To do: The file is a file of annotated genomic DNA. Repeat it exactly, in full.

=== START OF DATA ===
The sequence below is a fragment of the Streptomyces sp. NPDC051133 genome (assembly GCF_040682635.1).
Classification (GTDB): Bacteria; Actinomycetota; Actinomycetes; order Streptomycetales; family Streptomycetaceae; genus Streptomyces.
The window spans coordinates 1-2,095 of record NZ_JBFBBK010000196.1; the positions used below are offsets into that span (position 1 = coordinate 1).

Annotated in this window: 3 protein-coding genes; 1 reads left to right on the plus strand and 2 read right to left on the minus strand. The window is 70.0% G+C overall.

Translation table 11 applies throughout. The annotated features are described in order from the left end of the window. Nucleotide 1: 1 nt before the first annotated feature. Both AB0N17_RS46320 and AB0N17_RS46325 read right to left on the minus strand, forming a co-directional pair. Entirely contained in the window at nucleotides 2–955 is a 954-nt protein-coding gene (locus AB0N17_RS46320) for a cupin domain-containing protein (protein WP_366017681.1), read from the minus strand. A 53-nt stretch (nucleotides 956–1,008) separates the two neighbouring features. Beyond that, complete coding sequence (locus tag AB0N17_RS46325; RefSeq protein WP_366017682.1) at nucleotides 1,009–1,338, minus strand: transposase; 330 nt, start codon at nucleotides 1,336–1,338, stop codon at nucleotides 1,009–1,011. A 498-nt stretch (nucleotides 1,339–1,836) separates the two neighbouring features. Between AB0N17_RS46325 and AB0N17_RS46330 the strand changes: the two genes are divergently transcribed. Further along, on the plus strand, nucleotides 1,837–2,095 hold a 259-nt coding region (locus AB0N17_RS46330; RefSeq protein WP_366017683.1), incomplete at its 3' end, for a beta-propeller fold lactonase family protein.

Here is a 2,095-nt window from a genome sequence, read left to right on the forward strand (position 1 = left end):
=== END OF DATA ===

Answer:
The sequence below is a fragment of the Streptomyces sp. NPDC051133 genome (assembly GCF_040682635.1).
Classification (GTDB): Bacteria; Actinomycetota; Actinomycetes; order Streptomycetales; family Streptomycetaceae; genus Streptomyces.
The window spans coordinates 1-2,095 of record NZ_JBFBBK010000196.1; the positions used below are offsets into that span (position 1 = coordinate 1).

Annotated in this window: 3 protein-coding genes; 1 reads left to right on the plus strand and 2 read right to left on the minus strand. The window is 70.0% G+C overall.

Translation table 11 applies throughout. The annotated features are described in order from the left end of the window. Nucleotide 1: 1 nt before the first annotated feature. Both AB0N17_RS46320 and AB0N17_RS46325 read right to left on the minus strand, forming a co-directional pair. Entirely contained in the window at nucleotides 2–955 is a 954-nt protein-coding gene (locus AB0N17_RS46320) for a cupin domain-containing protein (protein WP_366017681.1), read from the minus strand. A 53-nt stretch (nucleotides 956–1,008) separates the two neighbouring features. Beyond that, complete coding sequence (locus tag AB0N17_RS46325; RefSeq protein WP_366017682.1) at nucleotides 1,009–1,338, minus strand: transposase; 330 nt, start codon at nucleotides 1,336–1,338, stop codon at nucleotides 1,009–1,011. A 498-nt stretch (nucleotides 1,339–1,836) separates the two neighbouring features. Between AB0N17_RS46325 and AB0N17_RS46330 the strand changes: the two genes are divergently transcribed. Further along, on the plus strand, nucleotides 1,837–2,095 hold a 259-nt coding region (locus AB0N17_RS46330; RefSeq protein WP_366017683.1), incomplete at its 3' end, for a beta-propeller fold lactonase family protein.

Here is a 2,095-nt window from a genome sequence, read left to right on the forward strand (position 1 = left end):